Official royal portrait of Shō Kō, painted by Mō Chōki in 1837.
|King of the Ryūkyū Kingdom|
|Spouse||Omokametarugane, Sashiki Aji-ganashi|
|House||House of Shō|
|Mother||Manabetarugane, Kikoe-ōkimi ganashi|
|Born||14 July 1787|
|Died||5 July 1834(aged 46)|
Shō Kō (尚灝?, Chinese pinyin: Shàng Hào) (1787–1839) was a king of the Ryūkyū Kingdom, who held the throne from 1804 to 1828, when he was forced to abdicate in favor of his son, Shō Iku. This was only the second time in the history of the kingdom that a king abdicated; the 1477 abdication of Shō Sen'i was the first.
It is said that towards the end of his reign, Shō Kō's "behavior became strange, unbalanced, and unpredictable." The Sanshikan (the council of the top three elder royal advisors) appealed to the government of Japan's Satsuma Domain and, with Satsuma's approval, forced Shō Kō to abdicate in 1828 and to retire to the countryside. An envoy mission was prepared to formally inform Peking of the change in rulership, and a second royal manor was established in the countryside, to maintain the prestige and dignities appropriate to Shō Kō's status.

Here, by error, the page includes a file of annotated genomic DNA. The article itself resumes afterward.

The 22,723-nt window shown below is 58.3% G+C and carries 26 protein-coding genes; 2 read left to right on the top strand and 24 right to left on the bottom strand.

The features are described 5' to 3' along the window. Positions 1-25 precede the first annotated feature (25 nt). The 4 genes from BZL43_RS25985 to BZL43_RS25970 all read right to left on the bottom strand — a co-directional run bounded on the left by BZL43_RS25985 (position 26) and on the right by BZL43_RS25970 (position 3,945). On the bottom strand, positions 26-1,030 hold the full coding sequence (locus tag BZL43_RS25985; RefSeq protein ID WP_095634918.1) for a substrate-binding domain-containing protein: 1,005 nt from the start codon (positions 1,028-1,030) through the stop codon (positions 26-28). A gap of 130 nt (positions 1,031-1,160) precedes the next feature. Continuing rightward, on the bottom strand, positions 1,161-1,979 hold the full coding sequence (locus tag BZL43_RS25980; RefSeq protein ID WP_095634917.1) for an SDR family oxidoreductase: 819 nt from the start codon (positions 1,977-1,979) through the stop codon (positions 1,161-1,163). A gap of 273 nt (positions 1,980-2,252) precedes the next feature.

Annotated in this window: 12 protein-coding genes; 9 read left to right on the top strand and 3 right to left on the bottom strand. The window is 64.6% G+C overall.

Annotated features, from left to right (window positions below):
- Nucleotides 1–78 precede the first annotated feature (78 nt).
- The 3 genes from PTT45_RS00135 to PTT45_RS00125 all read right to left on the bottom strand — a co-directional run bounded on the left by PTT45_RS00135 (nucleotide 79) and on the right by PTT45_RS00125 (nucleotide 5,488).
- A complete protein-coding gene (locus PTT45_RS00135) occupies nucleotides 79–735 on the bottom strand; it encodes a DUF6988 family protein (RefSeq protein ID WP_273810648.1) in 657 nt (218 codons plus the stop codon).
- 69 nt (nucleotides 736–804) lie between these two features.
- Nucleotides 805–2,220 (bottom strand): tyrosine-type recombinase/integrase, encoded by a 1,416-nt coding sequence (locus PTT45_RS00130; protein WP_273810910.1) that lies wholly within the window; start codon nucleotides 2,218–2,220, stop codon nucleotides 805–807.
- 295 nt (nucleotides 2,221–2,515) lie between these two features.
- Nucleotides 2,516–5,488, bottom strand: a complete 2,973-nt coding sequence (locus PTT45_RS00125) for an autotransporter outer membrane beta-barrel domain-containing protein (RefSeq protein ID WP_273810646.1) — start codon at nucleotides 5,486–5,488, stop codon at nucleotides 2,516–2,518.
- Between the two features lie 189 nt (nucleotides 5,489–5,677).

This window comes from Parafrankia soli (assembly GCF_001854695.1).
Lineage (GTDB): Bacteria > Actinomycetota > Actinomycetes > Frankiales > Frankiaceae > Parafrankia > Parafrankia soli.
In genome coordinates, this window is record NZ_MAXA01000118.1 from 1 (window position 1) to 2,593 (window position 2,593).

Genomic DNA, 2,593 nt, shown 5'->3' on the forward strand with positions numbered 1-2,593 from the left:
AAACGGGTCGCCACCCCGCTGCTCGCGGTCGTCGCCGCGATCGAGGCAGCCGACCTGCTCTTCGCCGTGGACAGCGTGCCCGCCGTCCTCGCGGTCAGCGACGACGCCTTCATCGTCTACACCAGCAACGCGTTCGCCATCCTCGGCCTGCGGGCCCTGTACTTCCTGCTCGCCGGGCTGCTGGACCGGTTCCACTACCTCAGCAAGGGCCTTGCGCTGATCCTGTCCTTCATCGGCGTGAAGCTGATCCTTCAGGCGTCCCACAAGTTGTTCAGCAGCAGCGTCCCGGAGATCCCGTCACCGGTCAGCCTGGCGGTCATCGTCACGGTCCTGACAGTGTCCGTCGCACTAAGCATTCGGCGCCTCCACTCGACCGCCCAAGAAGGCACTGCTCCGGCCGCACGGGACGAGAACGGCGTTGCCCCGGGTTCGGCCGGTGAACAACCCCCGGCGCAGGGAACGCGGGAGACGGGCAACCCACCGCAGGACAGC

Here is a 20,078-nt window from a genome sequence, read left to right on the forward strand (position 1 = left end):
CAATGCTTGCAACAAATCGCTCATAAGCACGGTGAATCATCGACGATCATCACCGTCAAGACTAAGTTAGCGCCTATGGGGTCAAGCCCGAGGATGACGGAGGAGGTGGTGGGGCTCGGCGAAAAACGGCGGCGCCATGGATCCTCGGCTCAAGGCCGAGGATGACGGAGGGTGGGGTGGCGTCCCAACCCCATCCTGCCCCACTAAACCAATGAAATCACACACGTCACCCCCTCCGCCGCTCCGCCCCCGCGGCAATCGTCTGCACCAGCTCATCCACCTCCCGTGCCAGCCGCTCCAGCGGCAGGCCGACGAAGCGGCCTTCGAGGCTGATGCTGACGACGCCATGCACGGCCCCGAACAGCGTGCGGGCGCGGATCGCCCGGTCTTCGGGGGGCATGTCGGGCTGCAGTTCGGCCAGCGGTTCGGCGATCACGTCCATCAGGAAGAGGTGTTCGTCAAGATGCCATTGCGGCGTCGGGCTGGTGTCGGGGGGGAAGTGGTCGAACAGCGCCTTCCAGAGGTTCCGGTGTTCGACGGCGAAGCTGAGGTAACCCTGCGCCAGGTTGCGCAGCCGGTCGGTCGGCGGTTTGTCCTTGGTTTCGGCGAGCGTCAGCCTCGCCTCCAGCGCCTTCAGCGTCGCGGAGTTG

Historian George H. Kerr suggests the possibility that Shō Kō did not in fact suffer from any mental illness, but rather contemplated radical actions such as seeking the kingdom's independence from Satsuma, to which it was a vassal tributary, in the hopes that this would alleviate the intense economic difficulties faced by the kingdom. If this were the case, perhaps the Sanshikan feared that such action was too radical, and too risky, and felt the need to prevent the king from going through with it.
|King of Ryūkyū
- Kerr, George H. Okinawa: The History of an Island People. (revised ed.) Tokyo: Tuttle Publishing, 2003. p244.
- Kerr. p104.
- Kerr. p245.
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